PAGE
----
The general anatomy of a syllable, using an English word as an example:
The basic division is that between an onset, consisting of consonants or semivowels, and a rime, consisting of a vocoid and possible further elements. This structure is seen in almost all natlangs (the infamous counterexample is Arrernte).
In English, onglides usually belong in the onset (strives rhymes with chives), but in other languages, this is not necessarily the case.
The vocoid is the sonority peak of a syllable. It is usually a vowel, but it can be a consonant as well. Such a consonant is almost always a sonorant, and will be call'd a syllabic consonant. It is not uncommon for there to exist tighter rules for the structure of syllables with a consonantal vocoid, typically limiting the possible on- and offglides. In a sense, a syllabic consonant may itself occupy the glide slot, with the main vowel slot empty (see eg. Mandarin).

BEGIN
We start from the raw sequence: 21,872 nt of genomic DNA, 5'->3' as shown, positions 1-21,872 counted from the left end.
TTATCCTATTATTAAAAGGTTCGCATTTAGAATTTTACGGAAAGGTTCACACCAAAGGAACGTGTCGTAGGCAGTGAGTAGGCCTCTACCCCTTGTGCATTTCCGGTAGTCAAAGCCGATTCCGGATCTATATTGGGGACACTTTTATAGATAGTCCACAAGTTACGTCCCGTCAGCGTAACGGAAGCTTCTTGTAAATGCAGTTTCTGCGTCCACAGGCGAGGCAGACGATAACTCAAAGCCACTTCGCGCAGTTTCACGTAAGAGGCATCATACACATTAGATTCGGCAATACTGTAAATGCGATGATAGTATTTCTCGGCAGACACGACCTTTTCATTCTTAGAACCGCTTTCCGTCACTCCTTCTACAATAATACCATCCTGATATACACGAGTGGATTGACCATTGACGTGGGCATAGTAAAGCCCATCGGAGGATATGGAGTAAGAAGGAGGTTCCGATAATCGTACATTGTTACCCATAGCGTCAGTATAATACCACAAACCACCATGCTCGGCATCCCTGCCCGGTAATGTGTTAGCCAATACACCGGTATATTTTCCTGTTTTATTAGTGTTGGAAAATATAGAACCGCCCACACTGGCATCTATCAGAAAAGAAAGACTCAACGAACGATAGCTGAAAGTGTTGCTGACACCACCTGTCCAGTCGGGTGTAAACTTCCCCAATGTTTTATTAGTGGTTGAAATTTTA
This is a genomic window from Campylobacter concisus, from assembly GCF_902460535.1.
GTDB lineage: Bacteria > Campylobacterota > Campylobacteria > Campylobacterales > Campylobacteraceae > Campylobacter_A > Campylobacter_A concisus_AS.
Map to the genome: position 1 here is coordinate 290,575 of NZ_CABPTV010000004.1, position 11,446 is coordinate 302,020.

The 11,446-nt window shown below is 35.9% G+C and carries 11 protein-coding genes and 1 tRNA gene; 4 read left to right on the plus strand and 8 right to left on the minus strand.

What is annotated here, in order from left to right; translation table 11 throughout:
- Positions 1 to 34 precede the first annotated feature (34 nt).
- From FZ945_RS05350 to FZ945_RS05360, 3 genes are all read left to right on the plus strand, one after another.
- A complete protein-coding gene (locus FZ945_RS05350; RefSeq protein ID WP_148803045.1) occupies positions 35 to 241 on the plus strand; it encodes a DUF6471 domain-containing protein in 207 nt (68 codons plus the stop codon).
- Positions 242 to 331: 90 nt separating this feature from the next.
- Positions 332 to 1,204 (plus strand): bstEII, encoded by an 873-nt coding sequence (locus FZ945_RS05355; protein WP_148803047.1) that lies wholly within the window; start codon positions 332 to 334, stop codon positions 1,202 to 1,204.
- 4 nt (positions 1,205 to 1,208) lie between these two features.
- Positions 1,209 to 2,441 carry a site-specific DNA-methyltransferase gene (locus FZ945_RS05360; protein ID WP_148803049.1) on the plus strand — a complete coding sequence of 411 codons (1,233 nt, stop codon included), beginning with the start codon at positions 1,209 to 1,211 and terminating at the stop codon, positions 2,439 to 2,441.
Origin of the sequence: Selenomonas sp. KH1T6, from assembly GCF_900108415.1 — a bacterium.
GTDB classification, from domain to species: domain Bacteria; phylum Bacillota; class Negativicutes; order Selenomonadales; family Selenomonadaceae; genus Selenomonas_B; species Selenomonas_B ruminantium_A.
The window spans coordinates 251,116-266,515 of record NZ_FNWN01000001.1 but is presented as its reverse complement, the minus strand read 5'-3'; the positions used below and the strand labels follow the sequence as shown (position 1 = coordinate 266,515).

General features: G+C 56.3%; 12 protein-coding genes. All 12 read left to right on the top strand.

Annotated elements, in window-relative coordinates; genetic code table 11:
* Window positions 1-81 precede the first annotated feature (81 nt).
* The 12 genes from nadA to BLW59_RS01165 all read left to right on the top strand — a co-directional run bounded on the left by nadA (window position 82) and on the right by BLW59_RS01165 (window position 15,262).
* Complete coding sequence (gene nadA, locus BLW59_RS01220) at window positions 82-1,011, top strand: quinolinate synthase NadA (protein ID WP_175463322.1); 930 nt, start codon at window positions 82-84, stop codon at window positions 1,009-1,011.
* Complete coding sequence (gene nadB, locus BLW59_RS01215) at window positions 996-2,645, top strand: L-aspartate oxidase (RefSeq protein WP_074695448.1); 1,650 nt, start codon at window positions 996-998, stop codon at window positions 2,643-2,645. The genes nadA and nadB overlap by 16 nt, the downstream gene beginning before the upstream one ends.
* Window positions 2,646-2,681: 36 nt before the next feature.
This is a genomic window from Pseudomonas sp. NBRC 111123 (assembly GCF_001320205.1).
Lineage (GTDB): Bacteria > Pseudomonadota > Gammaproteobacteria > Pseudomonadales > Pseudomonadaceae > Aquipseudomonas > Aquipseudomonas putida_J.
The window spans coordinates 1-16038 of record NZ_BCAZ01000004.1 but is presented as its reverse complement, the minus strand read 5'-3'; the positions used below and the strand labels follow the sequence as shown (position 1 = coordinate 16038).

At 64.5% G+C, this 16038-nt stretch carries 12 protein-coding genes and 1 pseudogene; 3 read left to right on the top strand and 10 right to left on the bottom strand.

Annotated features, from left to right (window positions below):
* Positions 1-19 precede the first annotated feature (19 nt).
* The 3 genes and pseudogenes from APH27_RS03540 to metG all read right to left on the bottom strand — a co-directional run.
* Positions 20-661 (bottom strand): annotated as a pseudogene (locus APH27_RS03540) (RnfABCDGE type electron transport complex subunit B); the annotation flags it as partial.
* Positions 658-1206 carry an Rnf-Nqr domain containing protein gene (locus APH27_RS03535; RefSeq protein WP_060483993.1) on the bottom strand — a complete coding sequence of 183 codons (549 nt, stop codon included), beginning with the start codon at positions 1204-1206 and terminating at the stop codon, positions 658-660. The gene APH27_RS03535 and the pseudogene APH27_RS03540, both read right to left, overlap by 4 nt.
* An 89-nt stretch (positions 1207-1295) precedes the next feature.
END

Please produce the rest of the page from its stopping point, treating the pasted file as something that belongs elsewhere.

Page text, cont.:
The most common example of an extrametrical consonant, seen in our example as well, is the Indo-European s-mobile. Extrametrical consonants can be identified by their phonotactical properties: English syllables can feature an extrametrical /s/ (or /ʃ/) only before /m n p t k/, and these are also the only cases where another consonant can occur before these (it is debatable if /s/ in /sw, sl/ and /ʃ/ in /ʃr/ are extrametrical).
It is possible for extrametrical coda consonants, such as the English plural/possessiv //z//, to not contribute to syllable weight.